Search for AREN



Rat Bait Poisoning in Dogs

Bella was a 16-week-old female Pugalier who presented to the Animal Emergency Centre when her owners noticed her becoming increasingly lethargic. She had been off-color and not eating for a few days prior. On examination, Bella was noted to have a white gum color, difficulty breathing, a sore abdomen and she was in shock. Bella was in a very critical state, and we had to act quickly if she was going to make it. We were concerned that Bella was bleeding internally and on-site blood tests showed that she was not able to clot her blood properly. As a result, she had lost a large amount of blood and her red cell levels were dangerously low.



Several things can stop the blood clotting normally – and eating rat bait is one of the most common. Bella lives on a property and a shed she did not normally have access to had been recently left open. Rat bait poisoning was diagnosed. Bella received a blood transfusion to replace the blood she had lost and two plasma transfusions to supply clotting factors that could clot her blood normally.


A Vitamin K treatment (the antidote to rat bait toxicity) and other medications were started to support Bella. Oxygen was also required to assist with her breathing. A chest X-ray was performed which confirmed that Bella had bled into her lungs. This was making it difficult for her to breathe. Intravenous fluids were given to ensure she remained hydrated. We monitored her blood and oxygen levels very closely. With intensive treatment including oxygen, fluids, medications, and close monitoring Bella started to improve over the next 24 hours, she even started to wag her tail and get her appetite back!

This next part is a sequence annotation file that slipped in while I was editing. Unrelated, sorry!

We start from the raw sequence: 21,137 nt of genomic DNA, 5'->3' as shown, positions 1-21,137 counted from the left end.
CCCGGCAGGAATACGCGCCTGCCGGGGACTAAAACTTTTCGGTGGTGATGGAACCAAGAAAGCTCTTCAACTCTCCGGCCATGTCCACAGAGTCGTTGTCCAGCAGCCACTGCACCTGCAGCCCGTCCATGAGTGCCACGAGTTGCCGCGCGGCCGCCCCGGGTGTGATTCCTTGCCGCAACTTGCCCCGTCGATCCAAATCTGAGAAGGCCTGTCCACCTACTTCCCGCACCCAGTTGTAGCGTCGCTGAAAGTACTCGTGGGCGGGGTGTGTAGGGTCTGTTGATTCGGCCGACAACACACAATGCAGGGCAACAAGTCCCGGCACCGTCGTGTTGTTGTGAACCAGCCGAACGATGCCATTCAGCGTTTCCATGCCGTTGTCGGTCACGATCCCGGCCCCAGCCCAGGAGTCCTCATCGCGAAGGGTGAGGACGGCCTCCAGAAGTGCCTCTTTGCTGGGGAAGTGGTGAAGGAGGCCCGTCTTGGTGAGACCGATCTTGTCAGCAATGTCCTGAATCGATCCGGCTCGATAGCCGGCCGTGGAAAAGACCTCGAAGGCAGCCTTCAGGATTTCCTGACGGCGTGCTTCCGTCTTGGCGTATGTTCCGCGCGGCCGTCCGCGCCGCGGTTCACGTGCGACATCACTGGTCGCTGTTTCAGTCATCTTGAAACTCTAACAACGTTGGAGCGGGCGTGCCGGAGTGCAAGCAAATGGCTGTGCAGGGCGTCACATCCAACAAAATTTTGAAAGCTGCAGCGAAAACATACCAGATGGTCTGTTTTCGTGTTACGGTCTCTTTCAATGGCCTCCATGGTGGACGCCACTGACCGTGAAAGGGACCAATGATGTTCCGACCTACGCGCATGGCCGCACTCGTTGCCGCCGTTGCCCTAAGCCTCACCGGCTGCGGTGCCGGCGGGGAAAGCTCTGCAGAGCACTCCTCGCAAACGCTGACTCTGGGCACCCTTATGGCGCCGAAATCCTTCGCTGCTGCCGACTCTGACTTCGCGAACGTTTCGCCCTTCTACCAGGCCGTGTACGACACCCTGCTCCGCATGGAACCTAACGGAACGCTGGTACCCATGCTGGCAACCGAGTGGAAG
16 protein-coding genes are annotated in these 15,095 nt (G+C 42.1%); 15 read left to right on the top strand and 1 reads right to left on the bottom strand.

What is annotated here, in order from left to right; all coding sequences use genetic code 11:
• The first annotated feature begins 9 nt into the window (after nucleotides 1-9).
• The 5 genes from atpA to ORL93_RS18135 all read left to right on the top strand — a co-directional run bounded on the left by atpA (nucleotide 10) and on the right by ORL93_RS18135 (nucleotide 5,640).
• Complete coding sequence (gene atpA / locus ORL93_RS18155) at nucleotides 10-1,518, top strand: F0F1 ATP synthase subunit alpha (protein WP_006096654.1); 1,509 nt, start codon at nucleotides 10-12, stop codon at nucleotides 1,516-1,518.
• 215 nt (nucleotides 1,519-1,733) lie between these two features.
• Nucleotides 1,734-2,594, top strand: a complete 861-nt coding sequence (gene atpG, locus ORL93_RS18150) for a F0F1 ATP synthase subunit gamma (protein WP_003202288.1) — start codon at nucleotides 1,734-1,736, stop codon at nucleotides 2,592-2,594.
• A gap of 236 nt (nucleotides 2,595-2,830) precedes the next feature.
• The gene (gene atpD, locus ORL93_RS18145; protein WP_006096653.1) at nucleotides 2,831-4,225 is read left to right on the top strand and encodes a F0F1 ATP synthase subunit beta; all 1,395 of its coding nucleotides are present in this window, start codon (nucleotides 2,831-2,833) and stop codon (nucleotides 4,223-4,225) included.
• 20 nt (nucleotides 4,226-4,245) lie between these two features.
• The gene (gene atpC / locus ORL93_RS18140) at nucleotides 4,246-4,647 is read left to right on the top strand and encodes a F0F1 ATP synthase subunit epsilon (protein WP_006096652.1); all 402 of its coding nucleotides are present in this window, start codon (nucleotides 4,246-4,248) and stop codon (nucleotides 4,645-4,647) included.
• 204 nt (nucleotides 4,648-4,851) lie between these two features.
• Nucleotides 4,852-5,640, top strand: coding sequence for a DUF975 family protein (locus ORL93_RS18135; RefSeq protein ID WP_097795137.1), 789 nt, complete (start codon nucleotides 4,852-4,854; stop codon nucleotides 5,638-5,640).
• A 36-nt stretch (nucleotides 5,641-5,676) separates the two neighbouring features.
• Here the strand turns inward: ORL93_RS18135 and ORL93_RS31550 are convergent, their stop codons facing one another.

After 48 hours of treatment, Bella had improved enough to be able to go home to continue her recovery. Bella was sent home on strict rest as it will take time for her lungs to return to normal. Treatment with Vitamin K will be needed to allow her body to produce clotting factors until the rat bait completely leaves her system.


Unfortunately, rat bait is very tasty to pets and given the chance they will eat them. Rat bait poisoning results in an inability for animals to clot their blood by inhibiting the body’s normal clotting factors, hence they start to bleed excessively internally and externally. It can take up to 2-7 days after ingestion before signs are seen. The signs of rat bait poisoning in dogs can be very vague including:


  • Lethargy
  • Reduced appetite
  • Weakness
  • Trouble breathing
  • Pale gums
  • External bleeding


These symptoms may eventually lead to collapse or death. If you suspect that your dog has been poisoned by rat bait, make sure you seek immediate medical attention at your nearest vet or Animal Emergency Centre. There are various types of rat baits available, and some will remain in an animal’s system for a long period of time (up to 6-8 weeks) inhibiting blood clotting, hence the length of time required for medication will vary depending on the active ingredient ingested. If it is unknown the brand of rat bait ingested, we will often treat them for 28 days and then reassess their blood clotting ability with a blood test to check whether the toxin remains.


Rat bait ingestion is a potentially fatal condition that can be avoided. It is best not to have rat bait on your property at all if you have animals, it is just not worth the risk! Click here to download our information sheet on other common toxins that can be dangerous to pets.


You can read more of our specialist veterinary news and stories here.

For referring vets, please use our online referral form to submit a case enquiry.


Our Network

Animal Referral & Emergency network is the largest specialty and referral network in Australia, consisting of over 20 sites. With over 1,200 dedicated team members, including over 600 nurses and over 390 veterinarians (including specialists and registrars), we provide exceptional care for your pets. Count on us for expert medical attention and comprehensive veterinary services.